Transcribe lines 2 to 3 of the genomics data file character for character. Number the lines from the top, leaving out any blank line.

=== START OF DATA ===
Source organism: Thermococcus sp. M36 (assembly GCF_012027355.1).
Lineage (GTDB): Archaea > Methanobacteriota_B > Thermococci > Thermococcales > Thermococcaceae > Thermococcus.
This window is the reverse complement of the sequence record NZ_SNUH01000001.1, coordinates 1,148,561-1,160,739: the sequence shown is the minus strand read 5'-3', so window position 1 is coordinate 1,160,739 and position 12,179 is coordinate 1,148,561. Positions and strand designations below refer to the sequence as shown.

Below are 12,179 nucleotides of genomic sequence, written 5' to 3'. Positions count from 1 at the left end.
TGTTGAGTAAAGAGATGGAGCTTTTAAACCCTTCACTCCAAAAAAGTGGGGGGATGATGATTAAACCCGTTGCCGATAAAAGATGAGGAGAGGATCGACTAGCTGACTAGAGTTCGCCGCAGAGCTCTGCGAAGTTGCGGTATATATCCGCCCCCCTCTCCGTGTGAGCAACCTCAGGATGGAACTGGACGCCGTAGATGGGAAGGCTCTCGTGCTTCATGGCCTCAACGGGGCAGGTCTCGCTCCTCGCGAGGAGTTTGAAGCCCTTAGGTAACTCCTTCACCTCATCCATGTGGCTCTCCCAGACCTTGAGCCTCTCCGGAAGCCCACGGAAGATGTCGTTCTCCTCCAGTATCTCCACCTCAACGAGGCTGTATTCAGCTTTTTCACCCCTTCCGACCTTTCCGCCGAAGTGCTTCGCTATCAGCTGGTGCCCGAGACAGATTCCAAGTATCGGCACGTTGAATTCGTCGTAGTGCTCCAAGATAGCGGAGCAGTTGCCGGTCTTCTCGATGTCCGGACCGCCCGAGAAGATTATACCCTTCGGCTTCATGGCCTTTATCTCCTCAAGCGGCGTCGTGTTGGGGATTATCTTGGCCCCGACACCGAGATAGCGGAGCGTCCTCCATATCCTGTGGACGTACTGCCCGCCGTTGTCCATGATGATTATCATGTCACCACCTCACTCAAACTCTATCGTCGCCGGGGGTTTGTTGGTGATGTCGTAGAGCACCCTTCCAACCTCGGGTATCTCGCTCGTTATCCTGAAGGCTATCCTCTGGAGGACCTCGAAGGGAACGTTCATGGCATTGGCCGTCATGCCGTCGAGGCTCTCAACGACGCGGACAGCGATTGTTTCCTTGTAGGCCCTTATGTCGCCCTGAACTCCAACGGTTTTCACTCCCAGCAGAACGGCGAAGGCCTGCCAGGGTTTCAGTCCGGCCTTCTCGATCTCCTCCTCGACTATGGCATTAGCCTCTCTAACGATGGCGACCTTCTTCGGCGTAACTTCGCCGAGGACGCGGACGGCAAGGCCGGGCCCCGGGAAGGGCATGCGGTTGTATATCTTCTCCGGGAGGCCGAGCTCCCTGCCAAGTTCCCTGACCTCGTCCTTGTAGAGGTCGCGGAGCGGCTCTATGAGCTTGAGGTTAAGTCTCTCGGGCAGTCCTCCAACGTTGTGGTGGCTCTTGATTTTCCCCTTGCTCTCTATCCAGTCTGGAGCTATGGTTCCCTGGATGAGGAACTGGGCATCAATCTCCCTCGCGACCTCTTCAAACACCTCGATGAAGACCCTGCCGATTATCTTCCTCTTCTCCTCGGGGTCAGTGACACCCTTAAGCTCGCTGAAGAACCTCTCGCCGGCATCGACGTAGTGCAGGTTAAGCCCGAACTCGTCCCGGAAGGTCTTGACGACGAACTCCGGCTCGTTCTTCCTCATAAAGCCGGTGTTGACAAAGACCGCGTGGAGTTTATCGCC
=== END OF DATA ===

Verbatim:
Lineage (GTDB): Archaea > Methanobacteriota_B > Thermococci > Thermococcales > Thermococcaceae > Thermococcus.
This window is the reverse complement of the sequence record NZ_SNUH01000001.1, coordinates 1,148,561-1,160,739: the sequence shown is the minus strand read 5'-3', so window position 1 is coordinate 1,160,739 and position 12,179 is coordinate 1,148,561. Positions and strand designations below refer to the sequence as shown.